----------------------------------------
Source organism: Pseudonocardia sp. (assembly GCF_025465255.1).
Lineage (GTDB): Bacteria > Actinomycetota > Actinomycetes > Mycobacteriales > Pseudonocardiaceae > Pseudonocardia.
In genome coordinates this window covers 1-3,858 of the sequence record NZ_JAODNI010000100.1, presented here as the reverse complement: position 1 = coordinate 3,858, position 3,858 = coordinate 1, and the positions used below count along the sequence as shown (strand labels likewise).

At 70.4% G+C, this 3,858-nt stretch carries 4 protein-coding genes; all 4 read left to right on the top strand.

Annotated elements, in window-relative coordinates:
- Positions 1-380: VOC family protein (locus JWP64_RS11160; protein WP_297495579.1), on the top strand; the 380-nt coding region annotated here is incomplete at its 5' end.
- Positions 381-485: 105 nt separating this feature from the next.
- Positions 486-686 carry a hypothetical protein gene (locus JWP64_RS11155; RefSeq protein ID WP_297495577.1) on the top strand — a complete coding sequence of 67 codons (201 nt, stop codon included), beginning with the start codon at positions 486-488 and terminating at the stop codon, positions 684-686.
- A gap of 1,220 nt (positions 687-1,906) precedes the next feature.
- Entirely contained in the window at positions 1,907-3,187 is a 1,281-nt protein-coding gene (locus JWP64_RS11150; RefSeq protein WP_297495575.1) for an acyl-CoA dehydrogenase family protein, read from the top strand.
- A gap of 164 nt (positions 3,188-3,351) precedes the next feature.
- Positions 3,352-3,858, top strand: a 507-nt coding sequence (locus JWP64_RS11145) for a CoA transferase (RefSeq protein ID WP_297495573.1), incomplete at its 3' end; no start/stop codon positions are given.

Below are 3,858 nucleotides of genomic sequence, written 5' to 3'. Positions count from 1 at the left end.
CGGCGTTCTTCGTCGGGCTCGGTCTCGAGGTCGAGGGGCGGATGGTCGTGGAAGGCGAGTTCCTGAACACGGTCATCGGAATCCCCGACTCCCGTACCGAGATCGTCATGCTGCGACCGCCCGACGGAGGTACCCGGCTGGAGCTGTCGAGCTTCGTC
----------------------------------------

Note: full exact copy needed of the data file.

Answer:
Source organism: Pseudonocardia sp. (assembly GCF_025465255.1).
Lineage (GTDB): Bacteria > Actinomycetota > Actinomycetes > Mycobacteriales > Pseudonocardiaceae > Pseudonocardia.
In genome coordinates this window covers 1-3,858 of the sequence record NZ_JAODNI010000100.1, presented here as the reverse complement: position 1 = coordinate 3,858, position 3,858 = coordinate 1, and the positions used below count along the sequence as shown (strand labels likewise).

At 70.4% G+C, this 3,858-nt stretch carries 4 protein-coding genes; all 4 read left to right on the top strand.

Annotated elements, in window-relative coordinates:
- Positions 1-380: VOC family protein (locus JWP64_RS11160; protein WP_297495579.1), on the top strand; the 380-nt coding region annotated here is incomplete at its 5' end.
- Positions 381-485: 105 nt separating this feature from the next.
- Positions 486-686 carry a hypothetical protein gene (locus JWP64_RS11155; RefSeq protein ID WP_297495577.1) on the top strand — a complete coding sequence of 67 codons (201 nt, stop codon included), beginning with the start codon at positions 486-488 and terminating at the stop codon, positions 684-686.
- A gap of 1,220 nt (positions 687-1,906) precedes the next feature.
- Entirely contained in the window at positions 1,907-3,187 is a 1,281-nt protein-coding gene (locus JWP64_RS11150; RefSeq protein WP_297495575.1) for an acyl-CoA dehydrogenase family protein, read from the top strand.
- A gap of 164 nt (positions 3,188-3,351) precedes the next feature.
- Positions 3,352-3,858, top strand: a 507-nt coding sequence (locus JWP64_RS11145) for a CoA transferase (RefSeq protein ID WP_297495573.1), incomplete at its 3' end; no start/stop codon positions are given.

Below are 3,858 nucleotides of genomic sequence, written 5' to 3'. Positions count from 1 at the left end.
CGGCGTTCTTCGTCGGGCTCGGTCTCGAGGTCGAGGGGCGGATGGTCGTGGAAGGCGAGTTCCTGAACACGGTCATCGGAATCCCCGACTCCCGTACCGAGATCGTCATGCTGCGACCGCCCGACGGAGGTACCCGGCTGGAGCTGTCGAGCTTCGTC